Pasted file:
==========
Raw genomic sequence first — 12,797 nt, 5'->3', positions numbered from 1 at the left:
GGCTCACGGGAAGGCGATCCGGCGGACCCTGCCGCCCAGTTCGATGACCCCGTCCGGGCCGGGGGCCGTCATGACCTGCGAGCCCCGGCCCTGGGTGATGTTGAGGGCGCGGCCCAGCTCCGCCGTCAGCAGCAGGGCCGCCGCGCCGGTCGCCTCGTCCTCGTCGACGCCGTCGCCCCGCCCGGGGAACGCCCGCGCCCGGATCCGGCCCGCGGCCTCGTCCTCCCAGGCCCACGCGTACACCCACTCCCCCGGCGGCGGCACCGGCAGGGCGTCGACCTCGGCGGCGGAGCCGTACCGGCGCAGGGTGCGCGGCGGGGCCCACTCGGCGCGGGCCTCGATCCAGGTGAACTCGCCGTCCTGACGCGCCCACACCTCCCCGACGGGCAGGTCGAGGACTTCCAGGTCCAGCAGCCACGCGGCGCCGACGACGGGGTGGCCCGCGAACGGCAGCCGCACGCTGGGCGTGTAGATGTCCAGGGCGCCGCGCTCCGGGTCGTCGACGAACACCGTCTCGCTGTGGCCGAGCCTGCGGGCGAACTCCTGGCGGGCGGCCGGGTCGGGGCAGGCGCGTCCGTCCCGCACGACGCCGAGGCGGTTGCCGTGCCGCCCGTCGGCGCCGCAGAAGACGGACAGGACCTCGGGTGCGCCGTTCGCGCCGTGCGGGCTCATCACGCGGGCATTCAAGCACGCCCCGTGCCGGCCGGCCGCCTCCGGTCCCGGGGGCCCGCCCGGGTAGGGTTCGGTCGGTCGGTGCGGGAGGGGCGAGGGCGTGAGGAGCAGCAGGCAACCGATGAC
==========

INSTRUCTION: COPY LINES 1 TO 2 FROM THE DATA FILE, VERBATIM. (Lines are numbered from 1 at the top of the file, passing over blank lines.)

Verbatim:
Raw genomic sequence first — 12,797 nt, 5'->3', positions numbered from 1 at the left:
GGCTCACGGGAAGGCGATCCGGCGGACCCTGCCGCCCAGTTCGATGACCCCGTCCGGGCCGGGGGCCGTCATGACCTGCGAGCCCCGGCCCTGGGTGATGTTGAGGGCGCGGCCCAGCTCCGCCGTCAGCAGCAGGGCCGCCGCGCCGGTCGCCTCGTCCTCGTCGACGCCGTCGCCCCGCCCGGGGAACGCCCGCGCCCGGATCCGGCCCGCGGCCTCGTCCTCCCAGGCCCACGCGTACACCCACTCCCCCGGCGGCGGCACCGGCAGGGCGTCGACCTCGGCGGCGGAGCCGTACCGGCGCAGGGTGCGCGGCGGGGCCCACTCGGCGCGGGCCTCGATCCAGGTGAACTCGCCGTCCTGACGCGCCCACACCTCCCCGACGGGCAGGTCGAGGACTTCCAGGTCCAGCAGCCACGCGGCGCCGACGACGGGGTGGCCCGCGAACGGCAGCCGCACGCTGGGCGTGTAGATGTCCAGGGCGCCGCGCTCCGGGTCGTCGACGAACACCGTCTCGCTGTGGCCGAGCCTGCGGGCGAACTCCTGGCGGGCGGCCGGGTCGGGGCAGGCGCGTCCGTCCCGCACGACGCCGAGGCGGTTGCCGTGCCGCCCGTCGGCGCCGCAGAAGACGGACAGGACCTCGGGTGCGCCGTTCGCGCCGTGCGGGCTCATCACGCGGGCATTCAAGCACGCCCCGTGCCGGCCGGCCGCCTCCGGTCCCGGGGGCCCGCCCGGGTAGGGTTCGGTCGGTCGGTGCGGGAGGGGCGAGGGCGTGAGGAGCAGCAGGCAACCGATGAC